Cognitive bias and personality types Cognitive bias and personality types

Cognitive bias and personality types

Knowledge of cognitive bias and personality types should determine who you ask for advice.  For instance, a friend of mine differs from me in personality.  While I prefer solitude, silence, skepticism and endurance sports (as a participant, not an observer), he prefers noise, people, faith (in people) and team sports (as a fan).  For those familiar with the concept, we lie on different ends of the Autistic spectrum (me near Aspberger’s Syndrome, him neurotypical).  I recently spoke to him about a new investment strategy he was considering.  I was not surprised to realize that we suffer from different cognitive biases due to our different personality types.

 © by Casey Serin

We talked about the new strategy for quite a while, and I did not understand how it could work in real life.  To judge from the marketing material the seller sent over, it seemed like a prime example of survivorship bias.   I told my friend this, and he said he was not concerned as he trusted the person selling it to him.

Having to trust the person selling the investment product to you irritated me.   Why should that matter? I’ve found investment decisions to be an easy process in concept.

  • Step 1 – Find something you understand, that has an acceptable level of risk and maintenance.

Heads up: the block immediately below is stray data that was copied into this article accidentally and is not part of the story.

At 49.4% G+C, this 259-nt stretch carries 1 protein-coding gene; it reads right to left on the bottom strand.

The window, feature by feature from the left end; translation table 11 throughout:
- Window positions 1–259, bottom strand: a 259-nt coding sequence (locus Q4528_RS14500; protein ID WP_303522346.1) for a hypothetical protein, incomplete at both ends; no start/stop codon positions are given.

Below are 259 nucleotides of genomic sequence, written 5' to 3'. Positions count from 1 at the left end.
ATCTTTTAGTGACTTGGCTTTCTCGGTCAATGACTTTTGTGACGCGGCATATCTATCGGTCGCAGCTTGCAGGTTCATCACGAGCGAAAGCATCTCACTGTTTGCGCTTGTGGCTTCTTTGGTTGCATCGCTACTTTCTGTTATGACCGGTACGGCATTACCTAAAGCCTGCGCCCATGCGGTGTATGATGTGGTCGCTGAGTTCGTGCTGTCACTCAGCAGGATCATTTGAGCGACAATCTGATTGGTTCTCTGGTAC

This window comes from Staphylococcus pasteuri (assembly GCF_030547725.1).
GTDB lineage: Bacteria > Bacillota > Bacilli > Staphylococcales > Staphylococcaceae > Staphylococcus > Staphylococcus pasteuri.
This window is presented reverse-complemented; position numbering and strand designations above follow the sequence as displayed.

• Step 2 – Buy it from someone who will deliver as promised, i.e. 100 shares of VTIVX for example.
  • Step 3 – Profit!
To me, the hard part has always been understanding the investment.   Buying from someone has always been easy.
My friend sees the investing process in the following way:
  • Step 1 – Find someone you trust and seems knowledgeable about investment
  • Step 2 – Buy from that person
  • Step 3 – Profit!
To be fair, my friend gets along with people far better than I do.  I defer to his judgement on matters involving people.  For fans of Jonathan Haidt and the Heath Brothers, we would make a good team of the elephant and the rider).   His talents lie in reading people, my talents lie in reading systems.
I think I am in the right on this particular investing decision, we will know in 20 years which one of us made the right call.  The conversation made me wonder what other subjects we might differ on, and who would have the better judgement.  Here is a preliminary list:
Advantage Me:
  1. Investing
  2. Design
  3. Programming
  4. Mechanical objects
  5. Physical Organization
Advantage My Friend:
  1. Interviewing
  2. Public speaking
  3. Performances
  4. Management of people
  5. Conflict Resolution
I guess the moral of this little diatribe has been to consider where you get your advice.  For non-people related matters, talk to someone like me, for the human element, talk to someone like my friend.

Editor’s Note

This blog post originally appeared on the Profit Awareness Blog – as that app is up for sale, it has been consolidated into the main Digital Tool Factory blog.



Written By Steve French


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